'Brexit' fears haunt London's roaring trade in euros
By Guy Faulconbridge
LONDON (Reuters) - If there is a symbol of British ambivalence to Europe then it may be the euro itself.
The capital of euro trading prospers outside the euro zone, but London's dominance of the $5.3 trillion-a-day foreign exchange market could wane if Britain left the European Union.
While British leaders have long resisted replacing pounds with euros, traders in the City of London financial center now buy and sell more than twice as many euros as the whole 19-member euro zone and more dollars than the United States.
For four decades, London has been the undisputed king of foreign exchange, but some investors fear that if British voters decide to leave the EU, the City would eventually lose its top position, especially in euro trading.
"If the UK left the European Union, London's dominance of foreign exchange including euro trading would gradually decline and then end as the flows moved to Asia and other European capitals," U.S. investor Jim Rogers, who co-founded the Quantum Fund in 1973 with George Soros, told Reuters.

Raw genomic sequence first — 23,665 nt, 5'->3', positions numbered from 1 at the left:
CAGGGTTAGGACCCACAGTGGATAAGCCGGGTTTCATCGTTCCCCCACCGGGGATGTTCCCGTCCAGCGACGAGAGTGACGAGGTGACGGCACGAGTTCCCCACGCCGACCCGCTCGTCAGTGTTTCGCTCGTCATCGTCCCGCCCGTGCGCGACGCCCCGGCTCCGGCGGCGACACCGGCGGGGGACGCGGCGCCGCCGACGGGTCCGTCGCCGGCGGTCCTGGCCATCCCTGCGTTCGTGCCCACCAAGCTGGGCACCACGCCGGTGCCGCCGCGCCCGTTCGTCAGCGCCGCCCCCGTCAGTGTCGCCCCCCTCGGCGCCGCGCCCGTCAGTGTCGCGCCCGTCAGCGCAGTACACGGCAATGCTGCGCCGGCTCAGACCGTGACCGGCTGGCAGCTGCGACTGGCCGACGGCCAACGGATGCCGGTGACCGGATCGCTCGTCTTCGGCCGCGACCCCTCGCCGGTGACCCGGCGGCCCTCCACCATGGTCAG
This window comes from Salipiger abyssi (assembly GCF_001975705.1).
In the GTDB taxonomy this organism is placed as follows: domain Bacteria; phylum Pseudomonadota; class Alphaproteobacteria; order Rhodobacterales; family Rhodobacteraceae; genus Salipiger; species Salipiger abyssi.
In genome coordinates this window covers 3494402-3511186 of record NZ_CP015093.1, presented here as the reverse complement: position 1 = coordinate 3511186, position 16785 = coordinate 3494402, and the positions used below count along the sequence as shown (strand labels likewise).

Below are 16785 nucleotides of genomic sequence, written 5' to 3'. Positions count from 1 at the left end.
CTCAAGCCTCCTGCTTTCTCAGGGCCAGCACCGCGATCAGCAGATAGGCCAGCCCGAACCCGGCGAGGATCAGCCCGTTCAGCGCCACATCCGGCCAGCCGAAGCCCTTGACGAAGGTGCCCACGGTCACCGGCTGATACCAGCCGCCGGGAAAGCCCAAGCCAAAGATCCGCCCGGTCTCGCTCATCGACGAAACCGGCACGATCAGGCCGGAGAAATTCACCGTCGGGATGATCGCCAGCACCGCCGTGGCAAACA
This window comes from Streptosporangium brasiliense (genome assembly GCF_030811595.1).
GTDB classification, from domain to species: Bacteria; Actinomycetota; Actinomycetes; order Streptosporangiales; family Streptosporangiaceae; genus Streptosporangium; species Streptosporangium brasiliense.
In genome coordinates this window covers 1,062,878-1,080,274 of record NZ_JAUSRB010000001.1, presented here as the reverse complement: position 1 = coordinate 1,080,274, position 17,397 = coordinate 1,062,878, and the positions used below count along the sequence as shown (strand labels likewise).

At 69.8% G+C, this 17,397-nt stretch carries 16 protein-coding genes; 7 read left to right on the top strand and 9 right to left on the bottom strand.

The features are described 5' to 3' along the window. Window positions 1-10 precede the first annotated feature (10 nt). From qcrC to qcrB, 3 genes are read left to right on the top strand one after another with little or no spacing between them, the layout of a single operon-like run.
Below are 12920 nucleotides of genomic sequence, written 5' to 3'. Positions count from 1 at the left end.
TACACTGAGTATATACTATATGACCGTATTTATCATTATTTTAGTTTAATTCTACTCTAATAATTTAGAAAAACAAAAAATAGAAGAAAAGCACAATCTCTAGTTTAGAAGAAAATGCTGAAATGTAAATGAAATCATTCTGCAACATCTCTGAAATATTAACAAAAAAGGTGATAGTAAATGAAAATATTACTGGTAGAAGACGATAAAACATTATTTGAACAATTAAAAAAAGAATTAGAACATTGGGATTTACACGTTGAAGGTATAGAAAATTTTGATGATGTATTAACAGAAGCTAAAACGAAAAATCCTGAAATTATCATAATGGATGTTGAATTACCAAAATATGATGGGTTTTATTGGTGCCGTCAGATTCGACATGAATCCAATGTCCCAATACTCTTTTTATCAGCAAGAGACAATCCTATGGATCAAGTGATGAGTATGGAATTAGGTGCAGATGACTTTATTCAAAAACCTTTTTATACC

"London's dominance of the foreign exchange market evolved historically but evolution will continue in other places if the UK leaves. It would be foolish to leave the EU, but politicians have done foolish things since the beginning of time."
Twelve years after Rogers left Quantum in 1980, Soros used the fund to bet successfully that sterling was overvalued against the Deutsche Mark, culminating in Britain's biggest financial humiliation since the sterling crisis of 1976.
On so called 'Black Wednesday', Sept. 16, 1992, Prime Minister John Major was forced to pull sterling out of the European Exchange Rate Mechanism (ERM), which had been intended to reduce exchange rate fluctuations ahead of monetary union. Continued...